With the passage last month of the telecom reform bill, many are now predicting all-out war between cable MSOs, long distance carriers, local exchange carriers and every other communications provider as they skirmish to beat one another at their own game.
In fact, battlelines are beginning to take shape in several locations, especially between the telcos themselves. AT&T and MCImetro were talking about working together to enter the local loop in competition with the LECs. Bell Atlantic wants to provide long distance service.
Oddly, there are few head-to-head fights underway, however. Jones Intercable spent millions to fend off impending competition from Bell Atlantic, and BA backed down. US West is reportedly doing well in Omaha, but has pulled back its plans to build broadband networks throughout the West. Pacific Bell has been stringing cable, but can’t get authorization from the Federal Communications Commission to offer service. Southern New England Telephone got so tired of waiting for the FCC to act, it decided to go for a statewide cable franchise.
All of this has led some industry observers to note that competition will actually occur in unlikely places insidiously rather than by revolution. That’s not a far-fetched notion; and one need look no further than Rochester, N.Y. This upstate community of 250,000 people, nestled neatly near the shores of Lake Ontario, is leading the competitive pack, offering the nation’s first integrated package of voice and video services over a single, hybrid fiber/coax network. Soon, high-speed data will also come on-line, too.
For Time Warner, the decision to enter the residential and commercial telephony business was made after it concluded that a cable system, after being segmented into nodes with fiber optics, makes an excellent platform to provide other services. Why Rochester?
But why did Time Warner zero in on Rochester? Why didn’t the company focus on the New York metropolitan area, where it built the world’s first 1-GHz cable system? The answer is actually a combination of several things. First, Rochester is completely dominated by the company, especially with the recent acquisition of properties formerly held by Cablevision Industries. The Rochester cable network now covers the entire Rochester advertising market, an 11-county area that includes almost all the cities and towns between Buffalo and Syracuse. That covers about 300,000 cable TV subscribers, served by nearly 3,000 miles of plant.
“Rochester is a perfect example of Time Warner’s clustering strategy carried out successfully,” says Jim Chiddix, senior VP of engineering and technology for the Connecticut-based company.
Strangely, however, not only is Time Warner competing with Frontier in Rochester, it’s a partner of sorts as well. Even as Time Warner sales forces are out in the community attempting to steal customers and marketshare, it’s also reselling Frontier’s cellular service. Furthermore, the two companies continue to negotiate over interconnection, co-location of equipment, number portability and Time Warner’s use of services such as directory and operator assistance in order to provide customers with seamless service.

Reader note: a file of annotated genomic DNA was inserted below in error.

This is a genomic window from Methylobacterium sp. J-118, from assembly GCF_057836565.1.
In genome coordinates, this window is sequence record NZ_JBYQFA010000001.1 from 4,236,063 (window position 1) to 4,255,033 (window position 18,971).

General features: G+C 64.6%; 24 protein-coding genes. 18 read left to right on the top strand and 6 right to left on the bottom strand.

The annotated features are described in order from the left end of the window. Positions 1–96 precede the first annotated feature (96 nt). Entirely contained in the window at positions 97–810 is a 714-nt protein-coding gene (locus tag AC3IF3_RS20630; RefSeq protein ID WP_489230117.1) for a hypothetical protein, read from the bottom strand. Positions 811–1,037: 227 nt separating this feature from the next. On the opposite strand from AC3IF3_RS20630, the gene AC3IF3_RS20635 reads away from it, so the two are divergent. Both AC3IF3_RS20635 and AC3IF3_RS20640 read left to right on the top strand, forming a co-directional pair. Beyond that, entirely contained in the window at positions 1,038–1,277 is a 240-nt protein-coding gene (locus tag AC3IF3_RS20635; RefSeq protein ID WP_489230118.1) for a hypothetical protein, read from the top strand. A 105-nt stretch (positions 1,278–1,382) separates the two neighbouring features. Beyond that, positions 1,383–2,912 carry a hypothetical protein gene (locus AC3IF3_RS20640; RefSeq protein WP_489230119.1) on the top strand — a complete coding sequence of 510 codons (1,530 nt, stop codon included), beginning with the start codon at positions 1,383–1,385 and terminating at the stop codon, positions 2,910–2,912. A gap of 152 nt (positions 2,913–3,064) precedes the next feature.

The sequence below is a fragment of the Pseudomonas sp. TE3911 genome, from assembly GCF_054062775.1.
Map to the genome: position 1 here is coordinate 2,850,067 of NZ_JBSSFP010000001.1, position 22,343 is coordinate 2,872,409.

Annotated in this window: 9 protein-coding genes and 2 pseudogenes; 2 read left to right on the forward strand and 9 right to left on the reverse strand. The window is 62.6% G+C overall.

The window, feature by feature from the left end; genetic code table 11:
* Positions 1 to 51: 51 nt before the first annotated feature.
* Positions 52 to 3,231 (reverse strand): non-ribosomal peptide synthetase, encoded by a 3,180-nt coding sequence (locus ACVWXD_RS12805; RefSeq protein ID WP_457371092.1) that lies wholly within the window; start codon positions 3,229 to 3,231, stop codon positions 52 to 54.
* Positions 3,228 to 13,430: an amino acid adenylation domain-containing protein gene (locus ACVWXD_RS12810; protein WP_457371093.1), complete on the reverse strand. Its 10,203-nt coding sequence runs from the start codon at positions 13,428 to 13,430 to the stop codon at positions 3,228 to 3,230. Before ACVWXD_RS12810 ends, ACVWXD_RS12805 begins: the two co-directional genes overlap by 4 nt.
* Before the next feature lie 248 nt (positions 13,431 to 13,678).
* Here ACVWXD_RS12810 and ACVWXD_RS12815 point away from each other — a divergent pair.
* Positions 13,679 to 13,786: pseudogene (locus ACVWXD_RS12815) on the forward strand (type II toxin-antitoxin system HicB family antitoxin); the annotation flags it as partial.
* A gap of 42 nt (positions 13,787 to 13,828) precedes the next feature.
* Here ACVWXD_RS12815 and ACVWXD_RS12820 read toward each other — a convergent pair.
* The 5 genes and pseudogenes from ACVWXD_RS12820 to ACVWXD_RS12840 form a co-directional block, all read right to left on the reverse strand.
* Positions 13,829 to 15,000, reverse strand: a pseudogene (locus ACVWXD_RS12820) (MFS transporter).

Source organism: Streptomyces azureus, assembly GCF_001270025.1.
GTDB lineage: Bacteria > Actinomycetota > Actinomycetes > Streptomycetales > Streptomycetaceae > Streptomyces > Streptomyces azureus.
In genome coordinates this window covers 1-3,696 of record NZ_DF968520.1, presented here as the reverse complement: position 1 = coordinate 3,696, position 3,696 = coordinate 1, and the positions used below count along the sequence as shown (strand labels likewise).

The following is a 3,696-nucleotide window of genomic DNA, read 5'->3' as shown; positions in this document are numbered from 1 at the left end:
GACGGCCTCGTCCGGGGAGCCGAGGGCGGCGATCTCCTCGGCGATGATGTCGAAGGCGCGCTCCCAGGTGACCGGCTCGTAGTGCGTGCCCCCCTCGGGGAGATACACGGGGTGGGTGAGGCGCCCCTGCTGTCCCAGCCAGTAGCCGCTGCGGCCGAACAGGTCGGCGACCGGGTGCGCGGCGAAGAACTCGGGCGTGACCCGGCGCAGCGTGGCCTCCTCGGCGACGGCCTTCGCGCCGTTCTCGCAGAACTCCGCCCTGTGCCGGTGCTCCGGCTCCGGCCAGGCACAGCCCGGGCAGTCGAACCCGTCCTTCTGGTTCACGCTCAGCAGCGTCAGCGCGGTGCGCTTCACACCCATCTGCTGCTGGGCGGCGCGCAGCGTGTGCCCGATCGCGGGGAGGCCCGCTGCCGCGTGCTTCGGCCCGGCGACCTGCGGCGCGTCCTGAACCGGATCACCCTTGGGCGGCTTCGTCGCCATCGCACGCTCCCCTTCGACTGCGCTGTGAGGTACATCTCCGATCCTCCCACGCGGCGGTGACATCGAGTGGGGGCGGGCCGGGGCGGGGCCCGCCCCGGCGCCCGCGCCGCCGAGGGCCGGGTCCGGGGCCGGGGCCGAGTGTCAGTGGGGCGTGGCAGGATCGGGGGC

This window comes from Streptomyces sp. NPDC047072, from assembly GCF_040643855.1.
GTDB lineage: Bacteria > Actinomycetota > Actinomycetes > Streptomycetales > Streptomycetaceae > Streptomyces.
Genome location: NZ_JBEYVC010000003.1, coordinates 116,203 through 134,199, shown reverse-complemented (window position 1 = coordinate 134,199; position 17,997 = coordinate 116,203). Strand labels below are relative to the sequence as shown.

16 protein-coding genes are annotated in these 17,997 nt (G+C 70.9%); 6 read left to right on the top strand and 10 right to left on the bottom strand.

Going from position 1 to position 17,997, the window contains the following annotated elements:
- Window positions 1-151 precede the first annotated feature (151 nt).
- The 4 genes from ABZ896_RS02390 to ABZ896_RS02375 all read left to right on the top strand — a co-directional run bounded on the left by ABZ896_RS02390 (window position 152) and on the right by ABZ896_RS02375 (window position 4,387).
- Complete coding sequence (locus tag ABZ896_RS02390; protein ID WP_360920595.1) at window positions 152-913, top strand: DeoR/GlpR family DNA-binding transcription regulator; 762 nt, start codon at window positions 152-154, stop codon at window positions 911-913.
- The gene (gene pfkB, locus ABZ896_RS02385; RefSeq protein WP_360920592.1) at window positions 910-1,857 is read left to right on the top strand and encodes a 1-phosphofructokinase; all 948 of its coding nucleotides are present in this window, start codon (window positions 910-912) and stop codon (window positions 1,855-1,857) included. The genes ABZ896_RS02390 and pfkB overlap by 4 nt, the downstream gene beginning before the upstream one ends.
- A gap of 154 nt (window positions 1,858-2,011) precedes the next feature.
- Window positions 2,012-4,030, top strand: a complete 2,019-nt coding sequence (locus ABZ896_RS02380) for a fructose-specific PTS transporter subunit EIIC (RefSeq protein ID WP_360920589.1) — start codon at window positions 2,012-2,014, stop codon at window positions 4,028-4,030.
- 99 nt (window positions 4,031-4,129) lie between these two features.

“It’s been going reasonably well,” reports Ann Burr, president of Time Warner Communications in Rochester, in reference to the ongoing relationship with Frontier. While Burr declined to provide details about the negotiations, it’s clear that it has gone better in Rochester than it has in Ohio, where Time Warner is in litigation over a variety of issues related to entering the telephony market.
Rochester is also a homogeneous community with plenty of well-educated customers, that boasts an attractive base of commercial customers, including several Fortune 500-sized firms. For example, Kodak, Xerox and Bausch & Lomb all call Rochester home and welcome the entrance of competitive telecommunications providers. After all, it gives them an opportunity to save anywhere from 10 percent to 30 percent on their telephone bills by going to a competitor.
Finally, the Rochester core system recently underwent a major upgrade that took it from a 330-MHz network (in some older pockets, the system only offered 270 MHz of bandwidth) to a state-of-the-art 750 MHz system that has been spaced for a full 1 GHz of service, according to Tom Foster, VP of network services and engineering in Rochester. Although the upgrade was driven by a franchise renewal, Time Warner chose to push fiber deeply into the system, making it an ideal candidate for new services such as telephony and high-speed data transport. In all, the Rochester system presently consists of about 800 fiber nodes, each of which passes an average of 412 homes.
The headend in Rochester is very much a work in progress.
Being a newly rebuilt system with a large amount of fiber, the network would easily be considered reliable enough if all that was being offered was entertainment video, notes Chiddix. But in the telephony marketplace, where the benchmark is established by the incumbent and where a challenger must be as reliable, if not more so, Time Warner has to take significantĐand expensiveĐsteps to bulletproof its network.
In fact, Foster and his crew are mulling several different options related to power. Time Warner has already implemented three-hour battery back-up units and in some cases uses natural gas generators that kick in when commercial power is lost. But generators are best used in a “centralized” powering scheme, which mandates the use of 90-volt power supplies. If the system shifts to 90 volts, there appears to be an issue with amplifiers and hum modulation that may force a swapout of amps.
One unusual option that appears to be promising is a deal with Rochester Gas and Electric, the local utility, to develop a redundant power scheme where each major power node would actually be served by two separate substations. This would dramatically improve network reliability, according to Foster, because except in the case of catastrophic failure, it’s extremely rare that two substations would go dark. In addition, such an arrangement removes power from Time Warner’s operating responsibility and puts it back on the expertsĐthe power company.
“We prefer not to be in the power business,” notes Steve Pearse, senior VP of engineering, operations and information systems at Time Warner Communications, “but if we have to be, we will.”